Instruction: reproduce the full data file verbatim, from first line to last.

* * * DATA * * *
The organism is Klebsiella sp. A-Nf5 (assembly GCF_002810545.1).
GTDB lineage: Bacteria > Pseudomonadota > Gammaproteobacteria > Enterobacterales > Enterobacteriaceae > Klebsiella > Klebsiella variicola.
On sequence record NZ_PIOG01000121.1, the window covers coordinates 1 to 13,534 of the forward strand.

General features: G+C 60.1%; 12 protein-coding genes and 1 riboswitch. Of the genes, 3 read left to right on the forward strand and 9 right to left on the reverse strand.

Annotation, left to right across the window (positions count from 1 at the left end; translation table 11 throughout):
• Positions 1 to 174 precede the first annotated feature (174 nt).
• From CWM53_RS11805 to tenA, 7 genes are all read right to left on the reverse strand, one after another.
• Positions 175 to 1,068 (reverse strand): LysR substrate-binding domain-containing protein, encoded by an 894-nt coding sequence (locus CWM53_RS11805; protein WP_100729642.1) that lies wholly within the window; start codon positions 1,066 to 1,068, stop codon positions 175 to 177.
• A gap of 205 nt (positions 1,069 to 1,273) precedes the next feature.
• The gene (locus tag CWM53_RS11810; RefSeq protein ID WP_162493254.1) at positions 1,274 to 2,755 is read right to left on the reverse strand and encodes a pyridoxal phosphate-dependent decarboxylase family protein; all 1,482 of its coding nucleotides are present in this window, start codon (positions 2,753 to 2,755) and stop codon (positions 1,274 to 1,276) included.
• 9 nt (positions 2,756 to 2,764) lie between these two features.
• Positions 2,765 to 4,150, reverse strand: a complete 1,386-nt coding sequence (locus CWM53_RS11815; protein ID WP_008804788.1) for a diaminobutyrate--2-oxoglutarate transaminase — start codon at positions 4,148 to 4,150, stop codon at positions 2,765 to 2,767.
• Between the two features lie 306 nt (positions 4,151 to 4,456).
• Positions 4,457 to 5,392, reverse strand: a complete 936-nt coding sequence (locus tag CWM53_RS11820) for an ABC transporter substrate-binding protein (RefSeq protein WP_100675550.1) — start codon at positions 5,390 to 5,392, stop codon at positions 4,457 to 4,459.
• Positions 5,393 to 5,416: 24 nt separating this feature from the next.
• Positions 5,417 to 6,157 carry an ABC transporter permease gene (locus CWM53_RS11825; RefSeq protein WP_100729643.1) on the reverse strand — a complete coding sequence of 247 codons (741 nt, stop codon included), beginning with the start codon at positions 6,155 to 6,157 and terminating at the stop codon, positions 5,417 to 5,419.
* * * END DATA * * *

The organism is Klebsiella sp. A-Nf5 (assembly GCF_002810545.1).
GTDB lineage: Bacteria > Pseudomonadota > Gammaproteobacteria > Enterobacterales > Enterobacteriaceae > Klebsiella > Klebsiella variicola.
On sequence record NZ_PIOG01000121.1, the window covers coordinates 1 to 13,534 of the forward strand.

General features: G+C 60.1%; 12 protein-coding genes and 1 riboswitch. Of the genes, 3 read left to right on the forward strand and 9 right to left on the reverse strand.

Annotation, left to right across the window (positions count from 1 at the left end; translation table 11 throughout):
• Positions 1 to 174 precede the first annotated feature (174 nt).
• From CWM53_RS11805 to tenA, 7 genes are all read right to left on the reverse strand, one after another.
• Positions 175 to 1,068 (reverse strand): LysR substrate-binding domain-containing protein, encoded by an 894-nt coding sequence (locus CWM53_RS11805; protein WP_100729642.1) that lies wholly within the window; start codon positions 1,066 to 1,068, stop codon positions 175 to 177.
• A gap of 205 nt (positions 1,069 to 1,273) precedes the next feature.
• The gene (locus tag CWM53_RS11810; RefSeq protein ID WP_162493254.1) at positions 1,274 to 2,755 is read right to left on the reverse strand and encodes a pyridoxal phosphate-dependent decarboxylase family protein; all 1,482 of its coding nucleotides are present in this window, start codon (positions 2,753 to 2,755) and stop codon (positions 1,274 to 1,276) included.
• 9 nt (positions 2,756 to 2,764) lie between these two features.
• Positions 2,765 to 4,150, reverse strand: a complete 1,386-nt coding sequence (locus CWM53_RS11815; protein ID WP_008804788.1) for a diaminobutyrate--2-oxoglutarate transaminase — start codon at positions 4,148 to 4,150, stop codon at positions 2,765 to 2,767.
• Between the two features lie 306 nt (positions 4,151 to 4,456).
• Positions 4,457 to 5,392, reverse strand: a complete 936-nt coding sequence (locus tag CWM53_RS11820) for an ABC transporter substrate-binding protein (RefSeq protein WP_100675550.1) — start codon at positions 5,390 to 5,392, stop codon at positions 4,457 to 4,459.
• Positions 5,393 to 5,416: 24 nt separating this feature from the next.
• Positions 5,417 to 6,157 carry an ABC transporter permease gene (locus CWM53_RS11825; RefSeq protein WP_100729643.1) on the reverse strand — a complete coding sequence of 247 codons (741 nt, stop codon included), beginning with the start codon at positions 6,155 to 6,157 and terminating at the stop codon, positions 5,417 to 5,419.